International Socio-Economic Index of Occupational Status (ISEI)

International Socio-Economic Index of Occupational Status (ISEI)

The International Socio-Economic Index of Occupational Status combines income and education to reflect the status of an occupation (cf. Ganzeboom et al. 1992). The lowest value of the index is 16 (e.g., unskilled workers and cleaning staff) and the highest 90 (judges) (cf. Ganzeboom/Treiman 1996).

Origin/Creator: Harry B. G. Ganzeboom, Donald J. Treiman
Method/Structure: The ISEI-08 bases on the International Social Survey Programme (ISSP). Information on the occupation and education level of 198,500 men and women were used to calculate the ISEI-08. The procedure is comparable to the previous one (see next paragraph) (cf. Ganzeboom 2010).
Maximising the indirect influence of education on income (via occupation) and minimising the direct influence by controlling for age leads to the calculation of the ISEI values measuring education by years of schooling. Considering education as a relative good addresses the problem that the number of years of schooling required for certain occupations varies internationally. The ISEI considers a national ranking of years of schooling which is then subjected to a z-transformation. The income was divided by the national mean and subjected to a logarithmic transformation first, before it was then subjected to a z-transformation (to avoid outliers in income, boundaries for the z-values were set at -3.7 and 3.7). To calculate the status values, an iterative algorithm developed by Jan de Leeuw (for more information on the algorithm, see Ganzeboom et al. 1992: 52f.) was used (Ganzeboom et al. 1992: 10ff.). The ISEI bases on 31 databases from 16 countries, each analysing men aged between 21 to 64 years who work at least 30 hours per week (Ganzeboom et al. 1992: 10ff.).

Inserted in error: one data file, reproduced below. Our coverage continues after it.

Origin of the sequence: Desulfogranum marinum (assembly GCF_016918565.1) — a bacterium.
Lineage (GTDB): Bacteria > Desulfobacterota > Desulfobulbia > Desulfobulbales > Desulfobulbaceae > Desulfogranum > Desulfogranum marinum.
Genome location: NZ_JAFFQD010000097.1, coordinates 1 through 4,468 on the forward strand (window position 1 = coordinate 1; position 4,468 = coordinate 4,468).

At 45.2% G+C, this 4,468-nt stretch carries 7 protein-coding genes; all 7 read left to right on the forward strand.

Development/implementation for Germany: The coding of the ISEI-08 bases on the ISCO-08. Originally, the values were formed using ISCO-88 data, but the ISCO-88 values were converted into ISCO-08 values. The lowest value of the index is 11.01 (e.g., arable farmers/livestock farmers) and the highest 88.96 (e.g., judges) (cf. Ganzeboom 2010).
For Germany, the status value is built on the ZUMA Standard Demography 1976-80, which selected male employed persons aged between 21 to 64 with full-time employment (cf. Schimpl-Neimanns 2004: 2f.).
The original scale, renewed in 1996 by Ganzeboom and Treiman, allows coding the ISEI with the ISCO-88 (cf. Schimpl-Neimanns 2004: 2f.).

International Socio-Economic Index of Occupational Status (ISEI)

Fundamental literature: Ganzeboom, B.G. (2010): Questions and answers about ISEI-08.
http://www.harryganzeboom.nl/isco08/qa-isei-08.htm, Stand: 29.03.2021.

Ganzeboom, Harry B.G., Treiman, Donald J. (1996): Internationally comparable measures of occupational status for the 1988 International Standard Classification of Occupations. Social science research, 25, 201-239.

Ganzeboom, Harry B.G., De Graaf, Paul M., Treiman, Donald J. (1992): A standard international socio-economic index of occupational status. Social science research, 21(1), 1-56.

Schimpl-Neimanns, Bernhard (2004): Zur Umsetzung des Internationalen Sozioökonomischen Index des beruflichen Status (ISEI). ZUMA-Nachrichten, 54(28), 154-170.

Further literature: Albrecht, Andrea, Trappmann, Mark, Wolf, Christof (2002): Statusmaße light: Statusskalen bei unzureichenden Berufsangaben. KZfSS Kölner Zeitschrift für Soziologie und Sozialpsychologie, 54(2), 343-361.

Ganzeboom, Harry B.G., Treiman, Donald J. (2003): Three internationally standardised measures for comparative research on occupational status. Advances in cross-national comparison: A European working book for demographic and socio-economic variables, 159-193.

Hauser, Robert M., Warren, John Robert (1997): Socioeconomic indexes for occupations: A review, update, and critique. Sociological methodology, 27(1), 177-298.